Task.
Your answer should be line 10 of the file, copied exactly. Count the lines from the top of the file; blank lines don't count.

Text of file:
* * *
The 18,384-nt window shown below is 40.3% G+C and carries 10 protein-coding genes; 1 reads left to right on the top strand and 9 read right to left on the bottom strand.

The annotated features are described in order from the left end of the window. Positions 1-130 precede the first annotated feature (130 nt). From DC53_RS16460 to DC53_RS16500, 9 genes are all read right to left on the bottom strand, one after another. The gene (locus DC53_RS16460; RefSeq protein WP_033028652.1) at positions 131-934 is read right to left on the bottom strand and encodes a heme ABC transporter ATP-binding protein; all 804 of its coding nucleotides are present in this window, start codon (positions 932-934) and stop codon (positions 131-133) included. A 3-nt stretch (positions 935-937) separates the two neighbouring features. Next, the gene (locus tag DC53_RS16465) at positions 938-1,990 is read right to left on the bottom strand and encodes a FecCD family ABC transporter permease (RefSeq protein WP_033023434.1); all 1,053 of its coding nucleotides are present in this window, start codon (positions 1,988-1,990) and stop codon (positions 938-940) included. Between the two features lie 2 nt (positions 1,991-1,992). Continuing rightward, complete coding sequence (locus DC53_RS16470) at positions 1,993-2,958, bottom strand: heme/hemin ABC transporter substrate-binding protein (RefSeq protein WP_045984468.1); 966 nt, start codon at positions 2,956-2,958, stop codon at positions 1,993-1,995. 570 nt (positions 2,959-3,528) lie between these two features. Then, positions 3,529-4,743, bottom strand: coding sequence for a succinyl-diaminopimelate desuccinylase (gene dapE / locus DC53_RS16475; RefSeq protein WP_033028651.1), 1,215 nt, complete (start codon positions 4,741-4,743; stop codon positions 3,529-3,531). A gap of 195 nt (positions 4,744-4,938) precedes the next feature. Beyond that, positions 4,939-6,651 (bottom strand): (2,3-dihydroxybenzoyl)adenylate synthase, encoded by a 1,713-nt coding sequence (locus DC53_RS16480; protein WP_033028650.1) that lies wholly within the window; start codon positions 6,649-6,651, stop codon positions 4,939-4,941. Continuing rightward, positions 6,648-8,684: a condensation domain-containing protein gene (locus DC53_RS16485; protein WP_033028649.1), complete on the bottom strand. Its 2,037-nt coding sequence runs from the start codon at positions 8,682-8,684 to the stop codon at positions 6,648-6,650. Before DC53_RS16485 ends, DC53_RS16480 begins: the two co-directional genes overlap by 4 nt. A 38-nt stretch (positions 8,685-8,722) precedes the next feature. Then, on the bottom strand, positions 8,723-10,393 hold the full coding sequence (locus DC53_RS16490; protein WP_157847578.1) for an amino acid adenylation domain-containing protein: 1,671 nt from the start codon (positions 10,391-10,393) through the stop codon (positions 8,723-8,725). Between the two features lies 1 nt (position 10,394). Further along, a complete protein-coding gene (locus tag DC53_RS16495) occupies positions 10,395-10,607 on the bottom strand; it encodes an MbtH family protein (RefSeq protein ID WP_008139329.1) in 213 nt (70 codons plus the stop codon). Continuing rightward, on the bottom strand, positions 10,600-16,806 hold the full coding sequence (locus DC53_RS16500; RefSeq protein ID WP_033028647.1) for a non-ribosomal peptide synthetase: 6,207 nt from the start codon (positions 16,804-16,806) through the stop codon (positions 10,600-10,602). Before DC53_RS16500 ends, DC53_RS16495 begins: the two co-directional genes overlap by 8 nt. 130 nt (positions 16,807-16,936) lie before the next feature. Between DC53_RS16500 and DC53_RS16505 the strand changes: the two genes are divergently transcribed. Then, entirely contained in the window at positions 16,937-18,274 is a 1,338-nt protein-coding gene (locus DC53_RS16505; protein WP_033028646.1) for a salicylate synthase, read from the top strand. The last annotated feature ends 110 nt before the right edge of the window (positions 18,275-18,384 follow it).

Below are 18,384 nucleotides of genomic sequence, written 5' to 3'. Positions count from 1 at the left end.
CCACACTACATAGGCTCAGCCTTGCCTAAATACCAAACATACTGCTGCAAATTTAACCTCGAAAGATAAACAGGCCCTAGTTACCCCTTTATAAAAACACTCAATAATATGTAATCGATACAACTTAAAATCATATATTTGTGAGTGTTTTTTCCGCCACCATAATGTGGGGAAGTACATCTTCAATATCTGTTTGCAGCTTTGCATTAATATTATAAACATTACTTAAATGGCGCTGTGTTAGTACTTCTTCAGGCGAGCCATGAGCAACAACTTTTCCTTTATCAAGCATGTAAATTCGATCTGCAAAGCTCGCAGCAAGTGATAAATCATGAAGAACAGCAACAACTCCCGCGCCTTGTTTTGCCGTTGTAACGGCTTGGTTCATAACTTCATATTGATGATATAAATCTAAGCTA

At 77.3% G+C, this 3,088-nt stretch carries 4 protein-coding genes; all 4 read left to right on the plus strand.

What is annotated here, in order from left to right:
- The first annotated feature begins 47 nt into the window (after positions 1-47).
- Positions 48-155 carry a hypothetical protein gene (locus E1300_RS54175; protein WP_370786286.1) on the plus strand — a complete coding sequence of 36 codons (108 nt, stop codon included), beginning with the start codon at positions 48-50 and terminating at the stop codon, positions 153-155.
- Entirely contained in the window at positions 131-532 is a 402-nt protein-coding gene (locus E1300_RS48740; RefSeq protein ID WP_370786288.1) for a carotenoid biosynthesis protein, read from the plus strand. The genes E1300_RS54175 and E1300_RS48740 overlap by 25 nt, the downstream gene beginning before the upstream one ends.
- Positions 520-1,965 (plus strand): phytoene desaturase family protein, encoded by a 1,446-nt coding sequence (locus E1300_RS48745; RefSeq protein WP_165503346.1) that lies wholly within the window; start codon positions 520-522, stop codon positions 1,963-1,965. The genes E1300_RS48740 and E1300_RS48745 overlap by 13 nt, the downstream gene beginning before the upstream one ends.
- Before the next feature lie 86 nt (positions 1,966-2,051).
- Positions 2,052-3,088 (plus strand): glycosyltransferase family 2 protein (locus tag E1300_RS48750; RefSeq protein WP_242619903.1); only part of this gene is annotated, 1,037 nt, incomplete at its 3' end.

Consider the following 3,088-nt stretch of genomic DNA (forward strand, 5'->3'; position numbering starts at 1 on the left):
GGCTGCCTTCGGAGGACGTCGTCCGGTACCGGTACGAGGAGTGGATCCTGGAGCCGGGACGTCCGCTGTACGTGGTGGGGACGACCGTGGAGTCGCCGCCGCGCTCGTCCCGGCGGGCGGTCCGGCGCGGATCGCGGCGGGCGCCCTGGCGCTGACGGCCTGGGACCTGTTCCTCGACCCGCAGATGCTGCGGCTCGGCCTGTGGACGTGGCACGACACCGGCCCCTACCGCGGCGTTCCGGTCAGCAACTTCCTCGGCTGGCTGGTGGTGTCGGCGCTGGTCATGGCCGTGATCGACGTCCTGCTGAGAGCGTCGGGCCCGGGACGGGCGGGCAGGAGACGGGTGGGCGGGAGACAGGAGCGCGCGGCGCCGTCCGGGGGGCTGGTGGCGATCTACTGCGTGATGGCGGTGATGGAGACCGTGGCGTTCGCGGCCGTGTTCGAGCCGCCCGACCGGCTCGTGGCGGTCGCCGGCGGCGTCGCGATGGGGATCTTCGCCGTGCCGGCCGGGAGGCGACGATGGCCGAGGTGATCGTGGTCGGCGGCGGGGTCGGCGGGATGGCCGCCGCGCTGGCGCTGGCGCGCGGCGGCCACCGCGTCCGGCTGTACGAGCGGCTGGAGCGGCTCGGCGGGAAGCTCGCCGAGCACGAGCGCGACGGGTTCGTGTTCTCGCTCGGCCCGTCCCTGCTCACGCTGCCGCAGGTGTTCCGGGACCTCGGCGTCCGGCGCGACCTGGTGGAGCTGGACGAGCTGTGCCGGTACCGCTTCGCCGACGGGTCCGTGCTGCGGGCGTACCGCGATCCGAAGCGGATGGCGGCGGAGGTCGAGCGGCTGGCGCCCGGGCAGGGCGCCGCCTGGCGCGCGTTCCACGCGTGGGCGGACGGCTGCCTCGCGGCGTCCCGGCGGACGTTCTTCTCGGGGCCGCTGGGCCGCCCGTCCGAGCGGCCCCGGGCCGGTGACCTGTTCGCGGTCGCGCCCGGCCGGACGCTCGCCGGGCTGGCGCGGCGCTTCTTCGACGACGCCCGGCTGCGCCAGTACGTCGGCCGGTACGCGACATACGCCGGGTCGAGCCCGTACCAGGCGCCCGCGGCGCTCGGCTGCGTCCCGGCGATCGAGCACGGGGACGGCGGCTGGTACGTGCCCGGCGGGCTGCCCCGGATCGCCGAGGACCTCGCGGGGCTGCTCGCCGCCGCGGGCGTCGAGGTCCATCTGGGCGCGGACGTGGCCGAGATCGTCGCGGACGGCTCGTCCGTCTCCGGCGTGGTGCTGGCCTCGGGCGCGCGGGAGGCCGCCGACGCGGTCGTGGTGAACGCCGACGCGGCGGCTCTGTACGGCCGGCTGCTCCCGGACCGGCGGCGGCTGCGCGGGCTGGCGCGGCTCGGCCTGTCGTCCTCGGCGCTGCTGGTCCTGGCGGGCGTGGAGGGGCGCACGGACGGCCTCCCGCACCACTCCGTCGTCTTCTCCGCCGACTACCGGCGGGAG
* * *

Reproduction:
- Positions 520-1,965 (plus strand): phytoene desaturase family protein, encoded by a 1,446-nt coding sequence (locus E1300_RS48745; RefSeq protein WP_165503346.1) that lies wholly within the window; start codon positions 520-522, stop codon positions 1,963-1,965. The genes E1300_RS48740 and E1300_RS48745 overlap by 13 nt, the downstream gene beginning before the upstream one ends.